Establishing and Maintaining Relationships

Establishment and maintenance of relationships

According to the dictionary, a relationship is defined as “the state of being connected or related” or “the mutual dealings, connections or feelings that exist between two parties”. Whether social, sexual, emotional, legal or work-related, a successful relationship involves mutual commitment and expectation of benefit for both parties. In the reward/need satisfaction model of Byrne & Clore (1970), it is the rewarding aspects of the relationship that are key to its formation; if there is no, or little, reward, then the formation does not take place. It is important to note that mutuality of reward does not necessarily imply tangible equivalence or equity – the two parties can derive apparently widely divergent benefits from their relationship.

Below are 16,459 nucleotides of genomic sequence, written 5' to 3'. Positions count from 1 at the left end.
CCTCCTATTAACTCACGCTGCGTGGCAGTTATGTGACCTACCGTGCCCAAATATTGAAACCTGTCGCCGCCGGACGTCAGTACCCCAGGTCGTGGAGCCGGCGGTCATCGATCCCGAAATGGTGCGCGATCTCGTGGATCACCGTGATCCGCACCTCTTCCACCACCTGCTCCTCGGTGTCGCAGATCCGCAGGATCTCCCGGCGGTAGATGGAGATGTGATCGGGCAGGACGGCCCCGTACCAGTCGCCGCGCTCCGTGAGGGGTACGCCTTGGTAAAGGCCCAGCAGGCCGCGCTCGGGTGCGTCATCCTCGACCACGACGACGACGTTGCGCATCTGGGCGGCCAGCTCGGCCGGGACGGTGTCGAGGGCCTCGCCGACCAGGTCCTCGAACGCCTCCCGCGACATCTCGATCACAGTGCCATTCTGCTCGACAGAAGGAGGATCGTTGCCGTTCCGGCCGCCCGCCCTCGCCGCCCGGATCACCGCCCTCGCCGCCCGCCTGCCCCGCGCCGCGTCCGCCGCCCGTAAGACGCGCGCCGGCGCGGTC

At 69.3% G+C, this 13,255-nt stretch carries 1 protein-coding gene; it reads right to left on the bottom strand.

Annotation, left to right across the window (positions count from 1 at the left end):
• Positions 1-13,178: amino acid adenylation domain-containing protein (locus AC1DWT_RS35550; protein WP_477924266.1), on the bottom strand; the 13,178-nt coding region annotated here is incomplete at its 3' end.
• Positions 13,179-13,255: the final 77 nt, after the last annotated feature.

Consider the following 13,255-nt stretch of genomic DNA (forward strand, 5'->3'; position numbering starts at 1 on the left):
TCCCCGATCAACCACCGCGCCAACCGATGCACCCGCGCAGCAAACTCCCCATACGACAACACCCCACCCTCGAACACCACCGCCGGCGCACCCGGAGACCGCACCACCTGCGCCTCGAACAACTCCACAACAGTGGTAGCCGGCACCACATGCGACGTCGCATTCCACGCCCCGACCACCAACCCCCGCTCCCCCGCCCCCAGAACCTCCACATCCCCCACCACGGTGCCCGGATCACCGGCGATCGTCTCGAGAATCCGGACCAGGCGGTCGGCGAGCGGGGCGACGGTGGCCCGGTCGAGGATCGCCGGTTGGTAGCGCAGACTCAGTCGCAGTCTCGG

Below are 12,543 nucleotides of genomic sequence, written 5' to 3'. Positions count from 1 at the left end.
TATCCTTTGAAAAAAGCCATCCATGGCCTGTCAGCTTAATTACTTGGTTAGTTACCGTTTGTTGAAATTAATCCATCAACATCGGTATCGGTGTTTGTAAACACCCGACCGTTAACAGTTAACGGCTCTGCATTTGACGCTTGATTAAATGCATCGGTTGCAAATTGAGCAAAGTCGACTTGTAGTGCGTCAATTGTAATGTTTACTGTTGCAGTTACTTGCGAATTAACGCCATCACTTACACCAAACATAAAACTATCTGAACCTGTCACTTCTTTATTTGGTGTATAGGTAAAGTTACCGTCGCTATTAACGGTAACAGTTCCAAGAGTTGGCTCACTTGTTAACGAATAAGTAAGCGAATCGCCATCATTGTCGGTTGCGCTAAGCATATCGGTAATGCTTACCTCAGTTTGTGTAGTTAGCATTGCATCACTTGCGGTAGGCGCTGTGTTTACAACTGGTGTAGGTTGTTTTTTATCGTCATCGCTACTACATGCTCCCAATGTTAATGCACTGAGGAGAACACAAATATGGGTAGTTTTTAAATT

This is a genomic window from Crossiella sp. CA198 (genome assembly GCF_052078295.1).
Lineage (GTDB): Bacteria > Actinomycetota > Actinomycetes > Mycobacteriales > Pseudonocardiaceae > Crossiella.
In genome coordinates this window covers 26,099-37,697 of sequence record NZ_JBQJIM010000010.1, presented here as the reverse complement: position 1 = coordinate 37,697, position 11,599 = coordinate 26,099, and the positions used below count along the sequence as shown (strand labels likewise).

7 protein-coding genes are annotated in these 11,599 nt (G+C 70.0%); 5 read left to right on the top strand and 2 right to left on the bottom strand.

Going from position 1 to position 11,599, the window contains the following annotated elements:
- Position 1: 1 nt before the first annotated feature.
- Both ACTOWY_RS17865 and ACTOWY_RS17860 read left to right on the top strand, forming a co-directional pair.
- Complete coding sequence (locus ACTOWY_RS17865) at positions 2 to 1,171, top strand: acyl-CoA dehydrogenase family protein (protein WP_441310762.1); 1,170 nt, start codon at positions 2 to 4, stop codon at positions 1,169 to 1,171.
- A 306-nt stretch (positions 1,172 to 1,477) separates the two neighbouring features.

The establishment of the relationship depends on the facility for communication between the parties as this is the essential conduit linking the initial need or desire to the eventual reward or objective. Although there may be social, physical or cultural barriers that impede the formation in the first place, failure to communicate satisfactorily will make it difficult both to establish the relationship and to keep it going. Verbal and written communication can be limited by language barriers but non-verbal communication such as body language and gestures are universally understood and can enable an effective level of communication nonetheless.   Language barriers, the existence of physical or sensory impairment in one or both parties or difference in religious beliefs may all deter individuals from initiating a relationship but even if initial lines of communication are formed to the mutual satisfaction of both parties, the issue of their potentially different expectations can then make the continuation of the relationship difficult or even derail it. The charming young man you met at the party turns out to be very controlling, discouraging you from seeing your friends...